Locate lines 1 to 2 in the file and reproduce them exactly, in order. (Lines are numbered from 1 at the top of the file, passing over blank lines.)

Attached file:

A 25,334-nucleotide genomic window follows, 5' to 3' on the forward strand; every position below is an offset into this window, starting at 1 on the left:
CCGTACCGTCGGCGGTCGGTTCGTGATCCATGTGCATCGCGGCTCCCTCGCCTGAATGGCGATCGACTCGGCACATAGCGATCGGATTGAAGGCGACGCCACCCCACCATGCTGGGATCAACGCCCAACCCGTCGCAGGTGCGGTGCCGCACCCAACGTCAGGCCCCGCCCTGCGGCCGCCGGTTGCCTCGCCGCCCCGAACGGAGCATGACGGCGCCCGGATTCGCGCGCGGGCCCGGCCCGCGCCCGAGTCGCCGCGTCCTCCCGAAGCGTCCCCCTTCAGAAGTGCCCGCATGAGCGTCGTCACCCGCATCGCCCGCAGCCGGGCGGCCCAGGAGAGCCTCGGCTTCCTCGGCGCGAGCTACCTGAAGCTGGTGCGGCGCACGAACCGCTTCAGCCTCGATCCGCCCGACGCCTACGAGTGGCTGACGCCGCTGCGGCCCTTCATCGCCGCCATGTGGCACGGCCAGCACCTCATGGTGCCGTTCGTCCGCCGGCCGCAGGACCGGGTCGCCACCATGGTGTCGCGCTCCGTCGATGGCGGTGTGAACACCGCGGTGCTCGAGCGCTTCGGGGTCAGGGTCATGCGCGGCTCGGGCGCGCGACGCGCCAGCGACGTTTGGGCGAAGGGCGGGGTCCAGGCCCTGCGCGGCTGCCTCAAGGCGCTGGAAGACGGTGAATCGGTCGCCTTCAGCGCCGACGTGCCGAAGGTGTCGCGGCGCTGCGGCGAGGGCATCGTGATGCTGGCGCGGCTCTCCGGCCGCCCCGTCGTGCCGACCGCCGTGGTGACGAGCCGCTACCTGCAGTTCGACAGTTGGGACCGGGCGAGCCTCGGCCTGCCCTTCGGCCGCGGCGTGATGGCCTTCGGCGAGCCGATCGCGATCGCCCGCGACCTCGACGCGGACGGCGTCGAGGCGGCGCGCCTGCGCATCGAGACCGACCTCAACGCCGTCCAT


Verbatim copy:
A 25,334-nucleotide genomic window follows, 5' to 3' on the forward strand; every position below is an offset into this window, starting at 1 on the left:
CCGTACCGTCGGCGGTCGGTTCGTGATCCATGTGCATCGCGGCTCCCTCGCCTGAATGGCGATCGACTCGGCACATAGCGATCGGATTGAAGGCGACGCCACCCCACCATGCTGGGATCAACGCCCAACCCGTCGCAGGTGCGGTGCCGCACCCAACGTCAGGCCCCGCCCTGCGGCCGCCGGTTGCCTCGCCGCCCCGAACGGAGCATGACGGCGCCCGGATTCGCGCGCGGGCCCGGCCCGCGCCCGAGTCGCCGCGTCCTCCCGAAGCGTCCCCCTTCAGAAGTGCCCGCATGAGCGTCGTCACCCGCATCGCCCGCAGCCGGGCGGCCCAGGAGAGCCTCGGCTTCCTCGGCGCGAGCTACCTGAAGCTGGTGCGGCGCACGAACCGCTTCAGCCTCGATCCGCCCGACGCCTACGAGTGGCTGACGCCGCTGCGGCCCTTCATCGCCGCCATGTGGCACGGCCAGCACCTCATGGTGCCGTTCGTCCGCCGGCCGCAGGACCGGGTCGCCACCATGGTGTCGCGCTCCGTCGATGGCGGTGTGAACACCGCGGTGCTCGAGCGCTTCGGGGTCAGGGTCATGCGCGGCTCGGGCGCGCGACGCGCCAGCGACGTTTGGGCGAAGGGCGGGGTCCAGGCCCTGCGCGGCTGCCTCAAGGCGCTGGAAGACGGTGAATCGGTCGCCTTCAGCGCCGACGTGCCGAAGGTGTCGCGGCGCTGCGGCGAGGGCATCGTGATGCTGGCGCGGCTCTCCGGCCGCCCCGTCGTGCCGACCGCCGTGGTGACGAGCCGCTACCTGCAGTTCGACAGTTGGGACCGGGCGAGCCTCGGCCTGCCCTTCGGCCGCGGCGTGATGGCCTTCGGCGAGCCGATCGCGATCGCCCGCGACCTCGACGCGGACGGCGTCGAGGCGGCGCGCCTGCGCATCGAGACCGACCTCAACGCCGTCCAT